Core of all the Divine Energies

The Kaumaras or those who regard and worship Kumara, Skanda, Shanmuga or Karthigeya as the Supreme Being, belong to one of the sects of the Hindu faith. The other five being Ganapathyam (worship of Ganesa), Saivaism (worship of Lord Siva), Vaishnavaism (worship of Lord Vishnu), Shaoram (worship of Sun) and Saktham (worship of Shakthi). This division was devised by the Saint Aadi Shankara. Thirumurugaattruppadai and Paripadal A review of references in early Tamil literature points to the conclusion that the worship of Muruga is very ancient among the Tamils.

The work of Thirumurugaattruppadai devoted entirely to the extolling of Murugan, is attributed to Nakkirar, a celebrated bard of the early period.  The poems in the Paripadal, which are exclusively in praise of Chevvel (The Red One), are the earliest.  Besides the two works, a number of references are made about Muruga in the oldest Tamil grammar book Tolkapiyam that says that the mountain region is dear to Cheyon (Cheyon Meya Maivaraiyulagamum). There is also reference in Porulathikaram to veriyadal-to dance in frenzy-the dance of invocation to Muruga, conducted by a person called Velan.  He was named as such as he holds a spear in his hand while he dances.

The Holy Vel (Spear)

The Vel of Murugan, which is identical with Him, is a mystic divine weapon with which He destroyed the Asuras. The Vel, which is Wisdom-Absolute, also annihilates the inner Asuras or Enemies of Avidya, Karma and liberates the Jiva (Soul) from transmigration. The Vel is a mysterious divine power and is referred to by Saint Arunagiri as the Mantra Vel in one of his Thiruppugazh (Songs of praise of God or the Glorious One). It is not surprising therefore that the emblem of this divinity, Vel, is the object of worship in some of the shrines of Murugan.

Devotees carrying Kavadis also use Vel. The very word Vel has the mystic powers of invoking the grace of Murugan and therefore devotees chant “Vel, Vel”, “Veera Vel”, “Gnana Vel”, “Shakthi Vel”.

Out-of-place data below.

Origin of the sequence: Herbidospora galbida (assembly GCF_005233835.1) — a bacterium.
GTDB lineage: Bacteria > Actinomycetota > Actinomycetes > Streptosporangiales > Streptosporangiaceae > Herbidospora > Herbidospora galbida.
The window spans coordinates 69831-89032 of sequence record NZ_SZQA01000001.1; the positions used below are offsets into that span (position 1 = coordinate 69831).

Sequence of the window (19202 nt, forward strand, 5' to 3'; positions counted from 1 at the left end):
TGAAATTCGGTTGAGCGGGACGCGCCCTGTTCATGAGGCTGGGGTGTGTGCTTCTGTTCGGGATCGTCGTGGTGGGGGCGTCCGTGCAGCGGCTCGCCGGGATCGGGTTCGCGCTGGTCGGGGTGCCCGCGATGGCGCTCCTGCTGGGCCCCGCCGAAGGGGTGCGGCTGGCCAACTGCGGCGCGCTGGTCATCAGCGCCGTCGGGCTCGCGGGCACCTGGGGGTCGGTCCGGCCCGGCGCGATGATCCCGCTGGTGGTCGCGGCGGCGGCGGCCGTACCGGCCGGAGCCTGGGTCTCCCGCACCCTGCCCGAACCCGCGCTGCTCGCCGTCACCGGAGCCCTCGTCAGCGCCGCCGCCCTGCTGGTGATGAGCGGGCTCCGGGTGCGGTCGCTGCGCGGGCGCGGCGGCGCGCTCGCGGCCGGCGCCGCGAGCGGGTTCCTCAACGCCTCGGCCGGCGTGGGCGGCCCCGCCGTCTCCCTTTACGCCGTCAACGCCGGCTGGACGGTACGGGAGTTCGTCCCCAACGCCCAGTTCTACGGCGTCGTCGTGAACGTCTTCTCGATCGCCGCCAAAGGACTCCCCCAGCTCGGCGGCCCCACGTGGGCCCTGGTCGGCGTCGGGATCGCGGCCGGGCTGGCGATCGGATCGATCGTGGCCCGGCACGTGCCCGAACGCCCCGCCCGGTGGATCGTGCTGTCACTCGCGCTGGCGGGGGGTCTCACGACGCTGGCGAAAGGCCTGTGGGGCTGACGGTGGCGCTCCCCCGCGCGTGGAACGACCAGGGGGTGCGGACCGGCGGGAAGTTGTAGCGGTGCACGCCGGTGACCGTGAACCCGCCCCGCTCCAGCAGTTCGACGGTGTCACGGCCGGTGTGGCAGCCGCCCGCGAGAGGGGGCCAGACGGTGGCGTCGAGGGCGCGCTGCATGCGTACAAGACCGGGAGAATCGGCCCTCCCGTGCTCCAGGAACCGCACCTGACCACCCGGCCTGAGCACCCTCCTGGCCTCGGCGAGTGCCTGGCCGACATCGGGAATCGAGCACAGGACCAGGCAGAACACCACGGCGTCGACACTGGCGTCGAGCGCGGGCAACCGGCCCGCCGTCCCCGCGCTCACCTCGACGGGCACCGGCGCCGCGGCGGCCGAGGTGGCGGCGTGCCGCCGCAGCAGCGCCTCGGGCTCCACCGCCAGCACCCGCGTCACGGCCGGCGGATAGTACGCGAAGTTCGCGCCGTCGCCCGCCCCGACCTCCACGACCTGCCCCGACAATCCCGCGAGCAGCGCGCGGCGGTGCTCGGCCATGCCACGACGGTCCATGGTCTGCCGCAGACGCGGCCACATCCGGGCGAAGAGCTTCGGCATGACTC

Teyvayanai and Valli are the consorts of Murugan.  Teyvayanai is the daughter of Indran, the King of the Devas (Celestials) and Valli is the pretty daughter of the hunting tribe. In another words the former belongs to the Heavens and the later to the mountainous regions of this world.

Murugan with His consorts is described in Paripadal thus: “O Lord Muruga, perhaps wishing to reside in this world even as you reside in the Heavens, you reached Katampu tree, the significance of which is hard to comprehend even by the wise; you married Valli in order to make the people of this world live in happiness in the same manner as you do for the Devas in the upper world; which marriage is in fact a contrast to your marriage to Teyvayanai”.

The Six Faces

Murugan is popularly depicted as having six faces and twelve arms. The poets like to address Him as “Arumugam” – Lord of Six Faces. The sacred functions of Murugan as having six faces are described as thus:
  • One face sheds ray of Light and removes the dense darkness shrouding the world.
  • One face with gracious look lovingly showers boons on his devotees who praise Him with Love and Joy.
  • One face watch over the sacrifices of the Brahmans who perform them without deviating from the strict Vedic traditions.
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